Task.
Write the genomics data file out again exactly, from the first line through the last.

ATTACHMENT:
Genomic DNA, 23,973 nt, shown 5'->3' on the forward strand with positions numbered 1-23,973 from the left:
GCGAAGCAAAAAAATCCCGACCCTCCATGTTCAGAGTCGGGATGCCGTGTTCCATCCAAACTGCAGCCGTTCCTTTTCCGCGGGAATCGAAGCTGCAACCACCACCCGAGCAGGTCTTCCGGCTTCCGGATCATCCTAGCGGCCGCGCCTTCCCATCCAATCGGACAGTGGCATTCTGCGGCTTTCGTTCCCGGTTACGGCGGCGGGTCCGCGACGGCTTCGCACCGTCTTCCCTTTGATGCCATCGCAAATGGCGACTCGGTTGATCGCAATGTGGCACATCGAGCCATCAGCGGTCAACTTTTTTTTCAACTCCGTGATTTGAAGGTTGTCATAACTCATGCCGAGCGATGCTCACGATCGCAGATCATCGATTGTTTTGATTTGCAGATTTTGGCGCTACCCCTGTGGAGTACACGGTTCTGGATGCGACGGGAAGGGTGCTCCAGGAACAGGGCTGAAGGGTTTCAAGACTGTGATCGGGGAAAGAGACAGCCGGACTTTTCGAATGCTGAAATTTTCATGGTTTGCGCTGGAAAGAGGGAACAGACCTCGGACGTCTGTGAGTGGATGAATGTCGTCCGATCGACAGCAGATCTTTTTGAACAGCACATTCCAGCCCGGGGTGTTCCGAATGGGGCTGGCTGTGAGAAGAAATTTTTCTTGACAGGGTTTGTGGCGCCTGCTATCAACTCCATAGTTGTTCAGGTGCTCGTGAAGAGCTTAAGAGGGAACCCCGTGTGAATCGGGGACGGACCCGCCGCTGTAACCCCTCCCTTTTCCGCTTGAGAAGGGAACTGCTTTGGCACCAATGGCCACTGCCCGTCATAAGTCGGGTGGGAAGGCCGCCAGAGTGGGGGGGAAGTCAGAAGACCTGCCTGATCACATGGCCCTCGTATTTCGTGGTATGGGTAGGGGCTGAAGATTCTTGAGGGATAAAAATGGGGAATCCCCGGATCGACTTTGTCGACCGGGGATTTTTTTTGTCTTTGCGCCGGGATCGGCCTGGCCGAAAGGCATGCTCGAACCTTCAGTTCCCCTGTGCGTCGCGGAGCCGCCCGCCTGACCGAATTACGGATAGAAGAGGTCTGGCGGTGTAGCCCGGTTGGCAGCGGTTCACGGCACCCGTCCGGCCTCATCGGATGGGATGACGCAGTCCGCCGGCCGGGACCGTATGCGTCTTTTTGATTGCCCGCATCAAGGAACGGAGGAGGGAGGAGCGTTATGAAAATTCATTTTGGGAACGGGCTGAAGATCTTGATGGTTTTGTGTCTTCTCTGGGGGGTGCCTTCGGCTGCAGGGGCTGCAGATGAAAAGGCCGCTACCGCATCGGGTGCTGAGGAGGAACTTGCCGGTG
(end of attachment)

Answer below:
Genomic DNA, 23,973 nt, shown 5'->3' on the forward strand with positions numbered 1-23,973 from the left:
GCGAAGCAAAAAAATCCCGACCCTCCATGTTCAGAGTCGGGATGCCGTGTTCCATCCAAACTGCAGCCGTTCCTTTTCCGCGGGAATCGAAGCTGCAACCACCACCCGAGCAGGTCTTCCGGCTTCCGGATCATCCTAGCGGCCGCGCCTTCCCATCCAATCGGACAGTGGCATTCTGCGGCTTTCGTTCCCGGTTACGGCGGCGGGTCCGCGACGGCTTCGCACCGTCTTCCCTTTGATGCCATCGCAAATGGCGACTCGGTTGATCGCAATGTGGCACATCGAGCCATCAGCGGTCAACTTTTTTTTCAACTCCGTGATTTGAAGGTTGTCATAACTCATGCCGAGCGATGCTCACGATCGCAGATCATCGATTGTTTTGATTTGCAGATTTTGGCGCTACCCCTGTGGAGTACACGGTTCTGGATGCGACGGGAAGGGTGCTCCAGGAACAGGGCTGAAGGGTTTCAAGACTGTGATCGGGGAAAGAGACAGCCGGACTTTTCGAATGCTGAAATTTTCATGGTTTGCGCTGGAAAGAGGGAACAGACCTCGGACGTCTGTGAGTGGATGAATGTCGTCCGATCGACAGCAGATCTTTTTGAACAGCACATTCCAGCCCGGGGTGTTCCGAATGGGGCTGGCTGTGAGAAGAAATTTTTCTTGACAGGGTTTGTGGCGCCTGCTATCAACTCCATAGTTGTTCAGGTGCTCGTGAAGAGCTTAAGAGGGAACCCCGTGTGAATCGGGGACGGACCCGCCGCTGTAACCCCTCCCTTTTCCGCTTGAGAAGGGAACTGCTTTGGCACCAATGGCCACTGCCCGTCATAAGTCGGGTGGGAAGGCCGCCAGAGTGGGGGGGAAGTCAGAAGACCTGCCTGATCACATGGCCCTCGTATTTCGTGGTATGGGTAGGGGCTGAAGATTCTTGAGGGATAAAAATGGGGAATCCCCGGATCGACTTTGTCGACCGGGGATTTTTTTTGTCTTTGCGCCGGGATCGGCCTGGCCGAAAGGCATGCTCGAACCTTCAGTTCCCCTGTGCGTCGCGGAGCCGCCCGCCTGACCGAATTACGGATAGAAGAGGTCTGGCGGTGTAGCCCGGTTGGCAGCGGTTCACGGCACCCGTCCGGCCTCATCGGATGGGATGACGCAGTCCGCCGGCCGGGACCGTATGCGTCTTTTTGATTGCCCGCATCAAGGAACGGAGGAGGGAGGAGCGTTATGAAAATTCATTTTGGGAACGGGCTGAAGATCTTGATGGTTTTGTGTCTTCTCTGGGGGGTGCCTTCGGCTGCAGGGGCTGCAGATGAAAAGGCCGCTACCGCATCGGGTGCTGAGGAGGAACTTGCCGGTG